When I was a teen, I don’t recall my cohorts being such a desirable demo. Beyond a few teen horror flicks, and an acknowledgment that youths aspire to partake of the adult world, not a lot of entertainment catered to `70s teens-we didn’t even have a Generation label. No one was consulting us on what to put in prime time. There were no retail chains just targeting us (see ‘Selling to the tween girl market,’ page R1), and certainly not the range of options in licensed clothes, such as Harvey’s new Devil Made Me Do It line (see ‘Magic show tags teens and tweens,’ page 48).
Now whole new waves of product are living or dying based on teen blessings. In this issue, TeenScreen reports on Web activities in which teen feedback has been pivotal. And our MIP-TV report explores burgeoning teen blocks and programming. Beyond targeting a core teen demo, encapsulating teen spirit in a property seems to be an entré to a much wider audience, as both older and younger groups are swayed by product embodying the teen ethos.
Saturating the teen-entranced programming industry is product that supposedly features teens-such as Sabrina the Teenage Witch, Dawson’s Creek and Felicity-but that also draws siblings and young adults. Teens are also the new superheroes-from Buffy the Vampire Slayer to the new teen Batman Beyond. And on the junior-skewing side, teens are replacing women as little girls’ role models. Barbie (supposedly a teen model) looked like an adult, while the trendy new Generation Girl line from Mattel aims to edge the Barbie-buying age up a bracket with teen curricula vitae and dolls that exhibit the teen physique.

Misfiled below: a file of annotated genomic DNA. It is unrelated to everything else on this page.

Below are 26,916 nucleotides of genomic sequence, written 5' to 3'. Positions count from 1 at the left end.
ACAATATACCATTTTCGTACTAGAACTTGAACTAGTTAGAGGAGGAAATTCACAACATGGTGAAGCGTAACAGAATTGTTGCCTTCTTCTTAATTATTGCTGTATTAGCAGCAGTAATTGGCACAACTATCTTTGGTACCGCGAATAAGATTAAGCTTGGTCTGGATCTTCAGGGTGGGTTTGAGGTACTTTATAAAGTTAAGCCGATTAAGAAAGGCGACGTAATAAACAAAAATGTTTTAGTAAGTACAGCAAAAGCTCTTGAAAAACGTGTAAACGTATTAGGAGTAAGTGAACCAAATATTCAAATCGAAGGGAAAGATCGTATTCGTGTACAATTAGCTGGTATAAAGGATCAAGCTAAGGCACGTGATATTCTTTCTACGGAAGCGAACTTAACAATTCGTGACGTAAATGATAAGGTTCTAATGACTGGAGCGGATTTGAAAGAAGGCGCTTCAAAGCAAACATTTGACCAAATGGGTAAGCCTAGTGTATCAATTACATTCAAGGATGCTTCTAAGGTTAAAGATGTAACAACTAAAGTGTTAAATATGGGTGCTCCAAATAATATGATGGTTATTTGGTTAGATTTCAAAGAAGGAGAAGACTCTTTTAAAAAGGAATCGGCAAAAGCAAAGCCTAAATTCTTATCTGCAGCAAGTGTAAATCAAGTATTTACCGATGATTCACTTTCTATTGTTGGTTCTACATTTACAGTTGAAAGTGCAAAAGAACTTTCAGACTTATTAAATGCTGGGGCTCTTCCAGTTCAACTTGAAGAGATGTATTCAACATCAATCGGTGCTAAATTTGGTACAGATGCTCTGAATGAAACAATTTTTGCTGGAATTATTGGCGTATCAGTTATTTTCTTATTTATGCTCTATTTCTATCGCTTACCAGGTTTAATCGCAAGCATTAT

Growing teen populations, discretionary spending and purchase influence power are cited to demonstrate the allure of the teen market, but this market is also influencing taste. Teen product has gone beyond programming featuring the demo’s denizens to embody a distinct genre-one that can be creatively defined as original, with an edgy look and attitude. The spirit of Daria and South Park exemplify this category. These shows skew multigenerationally, winning out in some homes that have nary a teen in sight to sway the dial decision. Teens have replaced ‘grown-ups’ as aspirational role models for not just kids, but apparently a lot of adults too. Hmmm…
In unrelated teen news, we have a new TeenScreen editor. Our copy chief and new media guru Jocelyn Longworth has been promoted to assistant editor of KidScreen, and will be helming the TeenScreen quarterly.
KidScreen also has a new publisher. Shelley Middlebrook, replete with a wealth of film and TV publishing experience, is taking over from founding publisher Ken Faier. Shelley, as senior VP and group publisher is also publisher of Playback, a Canadian film and TV newspaper, and RealScreen, an international title that covers the documentary business. Also from Playback, KidScreen has acquired Marcelle Bonnano as our new sales manager.
Ken Faier has been upped to executive VP and is playing a wider managerial role at our parent company Brunico Communications. Ken still promises to play a typcially huge part in the Golden Marbles, alongside KidScreen’s founding editor Mark Smyka, who is now senior VP and producer of Brunico Events. KidScreen’s outgoing associate publisher Nicole London will also keep a hand in KidScreen activities in her new role as GM of BrunicoDirect.
Welcome and congrats to the new crew, and please say ‘Howdy’ when you bump into them along the Croisette or elsewhere at MIP-probably at some teen thing or other. . . O.K. I’ll try not to be bitter at my generation getting swarmed by Skipper.